When you’re an entrepreneur who flies 300,000 miles per year, you do one of three things on a plane: Work, sleep, or watch movies. I don’t sleep on planes, so for me, it’s all about working and then watching a movie. And as I caught up on [amazon_textlink asin=’B01MUZ1MIA’ text=’John Wick 2′ template=’ProductLink’ store=’shankmancom-auto-20′ marketplace=’US’ link_id=’5360cb41-707b-11e7-b57b-5b11a0f91e08′] on my flight this morning from Marrakech to Lisbon, I realized something:
All professional assassins (at least as portrayed by Hollywood) share five traits that keep them alive, and those same five traits can improve your life as an entrepreneur.
Lesson One: Assassins are prepared for any and every eventuality.
Great assassins, without question, are always prepared. Of course, no one can prepare for being double-crossed by a trusted partner, like what Alec Trevelyan (Sean Bean) did to James Bond (Pierce Brosnan) in Goldeneye, but by and large, being prepared separates a good assassin from a dead assassin. Movies dedicate serious film minutes to show the characters getting prepared for any eventuality, and it’s no wonder that companies pay a ton of money to be featured in the “getting ready” scenes between Q and James Bond.
As an entrepreneur, this means doing your homework religiously before any meeting you take, making sure you have an answer to any question, (and if you don’t, getting back to the asker as soon as you do,) always being early, and yes, even little things, like always having an extra pen.
Lesson Two: Assassins always practice great tech hygiene
2) Having the latest tech is great, but more important is keeping the tech you currently have in top condition. Sure, it might be nice to have access to the absolute latest in technology, like John Wick does when he arrives in Rome, but it’s not always necessary – If you keep your iPhone 6 in good condition, keep it clean (inside and out,) make sure you’re not hogging file space for unnecessary things, etc,. you don’t need to drop $1,000 on a new unlocked iPhone 8. Remember the first question Jason Bourne (Matt Damon) asked Marie (Franke Potente) when they agreed to drive across Europe together in The Bourne Identity? He asked if she kept her old car in good repair – if she changed the oil, rotated the tires, etc. Later on, when the going got tough, Bourne was able to drive them both to safety using a car that most definitely wasn’t designed for evasive maneuvers.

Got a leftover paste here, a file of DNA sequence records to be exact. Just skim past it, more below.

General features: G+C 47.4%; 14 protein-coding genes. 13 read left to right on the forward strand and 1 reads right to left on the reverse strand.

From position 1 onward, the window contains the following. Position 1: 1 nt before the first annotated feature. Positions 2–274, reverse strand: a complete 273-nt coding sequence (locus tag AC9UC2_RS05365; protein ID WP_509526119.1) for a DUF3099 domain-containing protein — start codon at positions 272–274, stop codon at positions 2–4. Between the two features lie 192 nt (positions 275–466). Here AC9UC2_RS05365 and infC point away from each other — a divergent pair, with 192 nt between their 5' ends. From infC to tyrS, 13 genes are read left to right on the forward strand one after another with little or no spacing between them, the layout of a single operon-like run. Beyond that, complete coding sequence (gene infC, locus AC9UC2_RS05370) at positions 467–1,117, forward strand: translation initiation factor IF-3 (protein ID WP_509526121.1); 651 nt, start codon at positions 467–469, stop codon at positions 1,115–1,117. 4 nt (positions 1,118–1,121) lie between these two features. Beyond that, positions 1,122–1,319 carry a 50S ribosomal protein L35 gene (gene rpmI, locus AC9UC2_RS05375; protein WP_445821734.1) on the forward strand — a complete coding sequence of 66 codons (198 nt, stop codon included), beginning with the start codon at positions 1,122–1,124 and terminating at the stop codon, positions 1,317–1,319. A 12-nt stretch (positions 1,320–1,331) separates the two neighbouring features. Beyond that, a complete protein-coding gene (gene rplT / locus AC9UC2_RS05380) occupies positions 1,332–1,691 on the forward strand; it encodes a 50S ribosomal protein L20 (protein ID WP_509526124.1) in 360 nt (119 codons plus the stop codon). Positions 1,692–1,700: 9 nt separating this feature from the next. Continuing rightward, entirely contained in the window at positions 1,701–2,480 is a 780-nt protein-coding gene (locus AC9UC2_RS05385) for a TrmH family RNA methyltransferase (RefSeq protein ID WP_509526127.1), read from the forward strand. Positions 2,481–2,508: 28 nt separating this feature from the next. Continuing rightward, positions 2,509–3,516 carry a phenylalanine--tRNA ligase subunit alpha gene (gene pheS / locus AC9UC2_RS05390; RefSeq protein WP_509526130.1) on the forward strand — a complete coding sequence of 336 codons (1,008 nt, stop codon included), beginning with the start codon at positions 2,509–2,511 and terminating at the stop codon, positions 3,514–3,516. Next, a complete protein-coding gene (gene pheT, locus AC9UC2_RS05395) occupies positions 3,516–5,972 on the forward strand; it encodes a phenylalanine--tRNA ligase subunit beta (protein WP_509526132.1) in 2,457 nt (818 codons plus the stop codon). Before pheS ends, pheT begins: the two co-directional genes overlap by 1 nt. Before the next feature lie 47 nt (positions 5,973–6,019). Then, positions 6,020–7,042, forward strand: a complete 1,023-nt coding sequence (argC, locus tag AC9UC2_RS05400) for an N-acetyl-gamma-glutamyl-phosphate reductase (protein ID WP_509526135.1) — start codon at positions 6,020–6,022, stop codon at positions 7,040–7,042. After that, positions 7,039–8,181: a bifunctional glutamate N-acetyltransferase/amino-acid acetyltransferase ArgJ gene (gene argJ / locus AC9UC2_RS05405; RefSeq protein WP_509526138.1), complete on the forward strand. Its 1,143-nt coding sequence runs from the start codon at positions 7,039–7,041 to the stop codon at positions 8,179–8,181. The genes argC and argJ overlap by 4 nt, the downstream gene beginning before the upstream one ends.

Sure, new tech is cool, but you know what’s cooler? Giving yourself another week of financial runway because your current iWhatever still works great, and you don’t waste money upgrading simply because you can.
Lesson three: Assassins prioritize self-care, and they take pride in their appearance
Whether it’s Jason Bourne (The Bourne Identity) working out religiously, Chev Chelios (Crank) being able to survive an entire day with the Beijing Cocktail poison in his system, or even James Bond imperceptibly fixing his tie after being shot at, a great assassin knows that to operate your best, you need to look and feel your best. Show me a fat, out of shape assassin who eats like crap, and I’ll show you a movie that never became a franchise.